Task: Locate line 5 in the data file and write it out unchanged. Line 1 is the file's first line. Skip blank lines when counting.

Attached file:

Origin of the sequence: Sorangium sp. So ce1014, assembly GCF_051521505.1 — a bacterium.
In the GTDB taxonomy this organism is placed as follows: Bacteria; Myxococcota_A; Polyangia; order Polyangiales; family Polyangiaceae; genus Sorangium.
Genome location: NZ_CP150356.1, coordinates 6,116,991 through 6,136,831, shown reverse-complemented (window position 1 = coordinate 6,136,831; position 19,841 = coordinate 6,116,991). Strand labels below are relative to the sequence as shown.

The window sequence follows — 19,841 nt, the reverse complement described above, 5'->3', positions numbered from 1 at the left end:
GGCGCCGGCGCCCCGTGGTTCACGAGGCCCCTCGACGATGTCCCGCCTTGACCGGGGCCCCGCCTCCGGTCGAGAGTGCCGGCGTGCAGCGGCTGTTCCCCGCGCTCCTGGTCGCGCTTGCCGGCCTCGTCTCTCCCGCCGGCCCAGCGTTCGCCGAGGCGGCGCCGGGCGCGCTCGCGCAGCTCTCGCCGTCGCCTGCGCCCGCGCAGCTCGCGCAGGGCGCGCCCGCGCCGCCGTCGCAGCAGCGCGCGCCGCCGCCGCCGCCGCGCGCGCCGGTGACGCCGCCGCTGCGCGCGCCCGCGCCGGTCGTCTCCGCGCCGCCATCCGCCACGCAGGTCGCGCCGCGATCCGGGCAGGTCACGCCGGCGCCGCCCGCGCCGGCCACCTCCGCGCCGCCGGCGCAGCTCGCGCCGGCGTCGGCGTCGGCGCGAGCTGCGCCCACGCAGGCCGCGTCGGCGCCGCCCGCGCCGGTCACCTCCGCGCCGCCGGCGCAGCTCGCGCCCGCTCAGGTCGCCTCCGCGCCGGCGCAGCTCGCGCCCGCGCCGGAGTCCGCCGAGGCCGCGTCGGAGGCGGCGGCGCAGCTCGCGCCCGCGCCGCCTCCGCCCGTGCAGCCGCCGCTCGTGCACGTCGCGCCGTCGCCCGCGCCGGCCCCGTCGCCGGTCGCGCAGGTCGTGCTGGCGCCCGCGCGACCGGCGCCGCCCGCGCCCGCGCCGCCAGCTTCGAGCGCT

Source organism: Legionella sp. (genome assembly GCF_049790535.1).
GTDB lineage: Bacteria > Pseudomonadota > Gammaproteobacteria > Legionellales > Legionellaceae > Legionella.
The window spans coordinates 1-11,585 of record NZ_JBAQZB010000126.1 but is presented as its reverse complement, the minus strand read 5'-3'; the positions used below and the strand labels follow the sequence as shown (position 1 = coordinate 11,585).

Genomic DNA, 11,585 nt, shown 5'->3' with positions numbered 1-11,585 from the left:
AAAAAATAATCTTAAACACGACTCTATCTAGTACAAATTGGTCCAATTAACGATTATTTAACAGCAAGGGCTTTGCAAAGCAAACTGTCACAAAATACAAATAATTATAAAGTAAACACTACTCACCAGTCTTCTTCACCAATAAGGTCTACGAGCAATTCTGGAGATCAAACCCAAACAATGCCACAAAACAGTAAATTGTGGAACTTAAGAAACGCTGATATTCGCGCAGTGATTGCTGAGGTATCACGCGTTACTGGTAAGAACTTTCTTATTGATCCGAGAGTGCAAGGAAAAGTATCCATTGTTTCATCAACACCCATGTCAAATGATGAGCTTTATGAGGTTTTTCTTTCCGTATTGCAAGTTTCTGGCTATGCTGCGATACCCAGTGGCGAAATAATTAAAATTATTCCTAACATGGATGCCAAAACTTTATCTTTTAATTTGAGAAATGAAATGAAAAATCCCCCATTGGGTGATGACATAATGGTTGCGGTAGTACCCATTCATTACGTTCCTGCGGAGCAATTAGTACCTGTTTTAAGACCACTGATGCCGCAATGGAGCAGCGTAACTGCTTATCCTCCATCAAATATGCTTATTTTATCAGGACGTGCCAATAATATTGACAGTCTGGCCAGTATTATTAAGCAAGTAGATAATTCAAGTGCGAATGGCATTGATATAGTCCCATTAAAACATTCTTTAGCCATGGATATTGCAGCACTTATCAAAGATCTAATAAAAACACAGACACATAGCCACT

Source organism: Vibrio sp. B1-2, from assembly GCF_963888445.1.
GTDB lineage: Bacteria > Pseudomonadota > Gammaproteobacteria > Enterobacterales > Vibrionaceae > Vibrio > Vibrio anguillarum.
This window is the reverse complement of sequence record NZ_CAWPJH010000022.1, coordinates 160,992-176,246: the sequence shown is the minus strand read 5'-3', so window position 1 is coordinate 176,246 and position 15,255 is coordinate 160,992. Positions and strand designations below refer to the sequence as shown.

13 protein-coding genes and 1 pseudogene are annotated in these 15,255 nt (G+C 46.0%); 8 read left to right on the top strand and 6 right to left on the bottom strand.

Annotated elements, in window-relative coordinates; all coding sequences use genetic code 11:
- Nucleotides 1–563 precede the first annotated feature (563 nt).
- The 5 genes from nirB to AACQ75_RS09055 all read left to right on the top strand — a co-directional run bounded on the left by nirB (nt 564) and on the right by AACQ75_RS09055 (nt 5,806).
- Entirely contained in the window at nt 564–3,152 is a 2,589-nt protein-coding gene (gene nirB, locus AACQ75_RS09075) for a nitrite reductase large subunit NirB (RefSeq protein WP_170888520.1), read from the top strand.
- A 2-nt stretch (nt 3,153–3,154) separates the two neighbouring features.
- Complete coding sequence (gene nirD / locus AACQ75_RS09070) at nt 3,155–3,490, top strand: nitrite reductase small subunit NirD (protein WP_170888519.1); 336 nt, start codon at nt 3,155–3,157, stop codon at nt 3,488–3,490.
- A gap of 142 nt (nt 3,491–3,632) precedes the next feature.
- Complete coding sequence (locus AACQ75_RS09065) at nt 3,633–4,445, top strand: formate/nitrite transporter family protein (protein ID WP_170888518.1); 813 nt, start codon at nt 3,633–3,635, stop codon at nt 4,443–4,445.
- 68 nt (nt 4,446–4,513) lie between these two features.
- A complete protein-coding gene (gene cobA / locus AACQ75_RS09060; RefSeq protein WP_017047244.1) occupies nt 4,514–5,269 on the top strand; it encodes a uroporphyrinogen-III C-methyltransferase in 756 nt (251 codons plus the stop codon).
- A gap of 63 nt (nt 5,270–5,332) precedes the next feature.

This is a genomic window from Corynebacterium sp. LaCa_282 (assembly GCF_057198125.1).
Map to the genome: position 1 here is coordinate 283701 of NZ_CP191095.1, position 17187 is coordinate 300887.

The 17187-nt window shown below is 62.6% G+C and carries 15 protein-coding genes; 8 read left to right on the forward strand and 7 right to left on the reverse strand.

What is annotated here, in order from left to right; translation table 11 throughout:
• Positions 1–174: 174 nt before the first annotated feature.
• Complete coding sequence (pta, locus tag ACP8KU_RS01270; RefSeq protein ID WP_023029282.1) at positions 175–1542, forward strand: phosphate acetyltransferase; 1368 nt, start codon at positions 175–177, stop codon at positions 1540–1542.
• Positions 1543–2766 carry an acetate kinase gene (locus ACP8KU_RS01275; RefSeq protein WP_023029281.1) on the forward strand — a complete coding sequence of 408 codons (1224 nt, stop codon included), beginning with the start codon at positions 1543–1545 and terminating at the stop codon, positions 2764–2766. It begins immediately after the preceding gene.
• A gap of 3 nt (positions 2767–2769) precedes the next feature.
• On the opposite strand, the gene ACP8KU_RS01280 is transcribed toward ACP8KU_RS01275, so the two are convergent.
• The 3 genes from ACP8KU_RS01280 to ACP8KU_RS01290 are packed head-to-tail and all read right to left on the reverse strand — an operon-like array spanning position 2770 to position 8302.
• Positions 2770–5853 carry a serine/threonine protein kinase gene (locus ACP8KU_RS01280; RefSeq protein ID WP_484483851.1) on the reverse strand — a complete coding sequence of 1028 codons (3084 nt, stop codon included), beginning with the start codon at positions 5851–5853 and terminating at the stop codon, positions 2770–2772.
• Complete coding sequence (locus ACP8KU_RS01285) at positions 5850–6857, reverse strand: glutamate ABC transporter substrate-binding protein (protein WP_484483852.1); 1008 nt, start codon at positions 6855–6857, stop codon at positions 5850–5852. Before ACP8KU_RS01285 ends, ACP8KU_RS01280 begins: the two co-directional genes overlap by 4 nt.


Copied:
GGCGCCGGCGCCCCGTGGTTCACGAGGCCCCTCGACGATGTCCCGCCTTGACCGGGGCCCCGCCTCCGGTCGAGAGTGCCGGCGTGCAGCGGCTGTTCCCCGCGCTCCTGGTCGCGCTTGCCGGCCTCGTCTCTCCCGCCGGCCCAGCGTTCGCCGAGGCGGCGCCGGGCGCGCTCGCGCAGCTCTCGCCGTCGCCTGCGCCCGCGCAGCTCGCGCAGGGCGCGCCCGCGCCGCCGTCGCAGCAGCGCGCGCCGCCGCCGCCGCCGCGCGCGCCGGTGACGCCGCCGCTGCGCGCGCCCGCGCCGGTCGTCTCCGCGCCGCCATCCGCCACGCAGGTCGCGCCGCGATCCGGGCAGGTCACGCCGGCGCCGCCCGCGCCGGCCACCTCCGCGCCGCCGGCGCAGCTCGCGCCGGCGTCGGCGTCGGCGCGAGCTGCGCCCACGCAGGCCGCGTCGGCGCCGCCCGCGCCGGTCACCTCCGCGCCGCCGGCGCAGCTCGCGCCCGCTCAGGTCGCCTCCGCGCCGGCGCAGCTCGCGCCCGCGCCGGAGTCCGCCGAGGCCGCGTCGGAGGCGGCGGCGCAGCTCGCGCCCGCGCCGCCTCCGCCCGTGCAGCCGCCGCTCGTGCACGTCGCGCCGTCGCCCGCGCCGGCCCCGTCGCCGGTCGCGCAGGTCGTGCTGGCGCCCGCGCGACCGGCGCCGCCCGCGCCCGCGCCGCCAGCTTCGAGCGCT